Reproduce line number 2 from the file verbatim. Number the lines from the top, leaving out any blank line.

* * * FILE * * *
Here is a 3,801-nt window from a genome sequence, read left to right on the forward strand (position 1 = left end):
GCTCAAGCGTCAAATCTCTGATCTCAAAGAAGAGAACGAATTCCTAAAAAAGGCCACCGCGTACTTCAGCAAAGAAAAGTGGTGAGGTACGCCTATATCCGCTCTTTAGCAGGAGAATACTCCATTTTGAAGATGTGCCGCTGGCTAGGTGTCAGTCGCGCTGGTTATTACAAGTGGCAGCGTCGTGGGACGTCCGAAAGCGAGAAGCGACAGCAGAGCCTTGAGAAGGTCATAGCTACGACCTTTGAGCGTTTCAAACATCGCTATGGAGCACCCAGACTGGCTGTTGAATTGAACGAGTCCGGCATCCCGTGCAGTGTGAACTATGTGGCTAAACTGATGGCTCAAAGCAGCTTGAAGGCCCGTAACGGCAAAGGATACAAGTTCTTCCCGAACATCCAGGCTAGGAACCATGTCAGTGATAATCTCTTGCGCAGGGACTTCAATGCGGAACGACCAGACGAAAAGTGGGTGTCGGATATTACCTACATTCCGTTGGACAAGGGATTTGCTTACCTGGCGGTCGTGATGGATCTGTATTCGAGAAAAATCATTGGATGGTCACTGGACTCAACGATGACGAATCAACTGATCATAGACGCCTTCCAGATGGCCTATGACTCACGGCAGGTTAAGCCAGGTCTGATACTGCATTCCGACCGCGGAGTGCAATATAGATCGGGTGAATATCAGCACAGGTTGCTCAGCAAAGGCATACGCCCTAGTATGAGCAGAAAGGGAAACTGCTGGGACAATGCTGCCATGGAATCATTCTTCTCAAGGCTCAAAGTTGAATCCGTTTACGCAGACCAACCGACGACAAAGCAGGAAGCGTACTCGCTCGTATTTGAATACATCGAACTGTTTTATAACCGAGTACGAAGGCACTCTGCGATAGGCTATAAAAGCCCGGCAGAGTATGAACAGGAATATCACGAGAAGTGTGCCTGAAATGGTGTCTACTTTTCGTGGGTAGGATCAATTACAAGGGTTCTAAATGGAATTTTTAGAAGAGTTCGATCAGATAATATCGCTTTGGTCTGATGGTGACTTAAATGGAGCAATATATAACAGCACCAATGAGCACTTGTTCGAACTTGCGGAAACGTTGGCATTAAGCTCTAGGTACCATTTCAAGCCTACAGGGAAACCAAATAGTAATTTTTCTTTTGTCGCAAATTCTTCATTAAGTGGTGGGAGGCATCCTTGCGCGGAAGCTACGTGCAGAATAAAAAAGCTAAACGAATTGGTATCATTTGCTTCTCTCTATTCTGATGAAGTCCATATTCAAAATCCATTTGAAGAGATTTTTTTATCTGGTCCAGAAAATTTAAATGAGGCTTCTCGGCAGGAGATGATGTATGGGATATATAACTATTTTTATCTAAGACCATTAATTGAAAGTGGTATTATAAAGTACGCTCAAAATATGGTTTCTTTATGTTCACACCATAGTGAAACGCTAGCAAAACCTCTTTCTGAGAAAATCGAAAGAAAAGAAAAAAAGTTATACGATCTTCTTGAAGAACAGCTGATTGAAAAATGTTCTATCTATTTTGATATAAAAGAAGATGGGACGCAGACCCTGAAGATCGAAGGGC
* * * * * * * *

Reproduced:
GCTCAAGCGTCAAATCTCTGATCTCAAAGAAGAGAACGAATTCCTAAAAAAGGCCACCGCGTACTTCAGCAAAGAAAAGTGGTGAGGTACGCCTATATCCGCTCTTTAGCAGGAGAATACTCCATTTTGAAGATGTGCCGCTGGCTAGGTGTCAGTCGCGCTGGTTATTACAAGTGGCAGCGTCGTGGGACGTCCGAAAGCGAGAAGCGACAGCAGAGCCTTGAGAAGGTCATAGCTACGACCTTTGAGCGTTTCAAACATCGCTATGGAGCACCCAGACTGGCTGTTGAATTGAACGAGTCCGGCATCCCGTGCAGTGTGAACTATGTGGCTAAACTGATGGCTCAAAGCAGCTTGAAGGCCCGTAACGGCAAAGGATACAAGTTCTTCCCGAACATCCAGGCTAGGAACCATGTCAGTGATAATCTCTTGCGCAGGGACTTCAATGCGGAACGACCAGACGAAAAGTGGGTGTCGGATATTACCTACATTCCGTTGGACAAGGGATTTGCTTACCTGGCGGTCGTGATGGATCTGTATTCGAGAAAAATCATTGGATGGTCACTGGACTCAACGATGACGAATCAACTGATCATAGACGCCTTCCAGATGGCCTATGACTCACGGCAGGTTAAGCCAGGTCTGATACTGCATTCCGACCGCGGAGTGCAATATAGATCGGGTGAATATCAGCACAGGTTGCTCAGCAAAGGCATACGCCCTAGTATGAGCAGAAAGGGAAACTGCTGGGACAATGCTGCCATGGAATCATTCTTCTCAAGGCTCAAAGTTGAATCCGTTTACGCAGACCAACCGACGACAAAGCAGGAAGCGTACTCGCTCGTATTTGAATACATCGAACTGTTTTATAACCGAGTACGAAGGCACTCTGCGATAGGCTATAAAAGCCCGGCAGAGTATGAACAGGAATATCACGAGAAGTGTGCCTGAAATGGTGTCTACTTTTCGTGGGTAGGATCAATTACAAGGGTTCTAAATGGAATTTTTAGAAGAGTTCGATCAGATAATATCGCTTTGGTCTGATGGTGACTTAAATGGAGCAATATATAACAGCACCAATGAGCACTTGTTCGAACTTGCGGAAACGTTGGCATTAAGCTCTAGGTACCATTTCAAGCCTACAGGGAAACCAAATAGTAATTTTTCTTTTGTCGCAAATTCTTCATTAAGTGGTGGGAGGCATCCTTGCGCGGAAGCTACGTGCAGAATAAAAAAGCTAAACGAATTGGTATCATTTGCTTCTCTCTATTCTGATGAAGTCCATATTCAAAATCCATTTGAAGAGATTTTTTTATCTGGTCCAGAAAATTTAAATGAGGCTTCTCGGCAGGAGATGATGTATGGGATATATAACTATTTTTATCTAAGACCATTAATTGAAAGTGGTATTATAAAGTACGCTCAAAATATGGTTTCTTTATGTTCACACCATAGTGAAACGCTAGCAAAACCTCTTTCTGAGAAAATCGAAAGAAAAGAAAAAAAGTTATACGATCTTCTTGAAGAACAGCTGATTGAAAAATGTTCTATCTATTTTGATATAAAAGAAGATGGGACGCAGACCCTGAAGATCGAAGGGC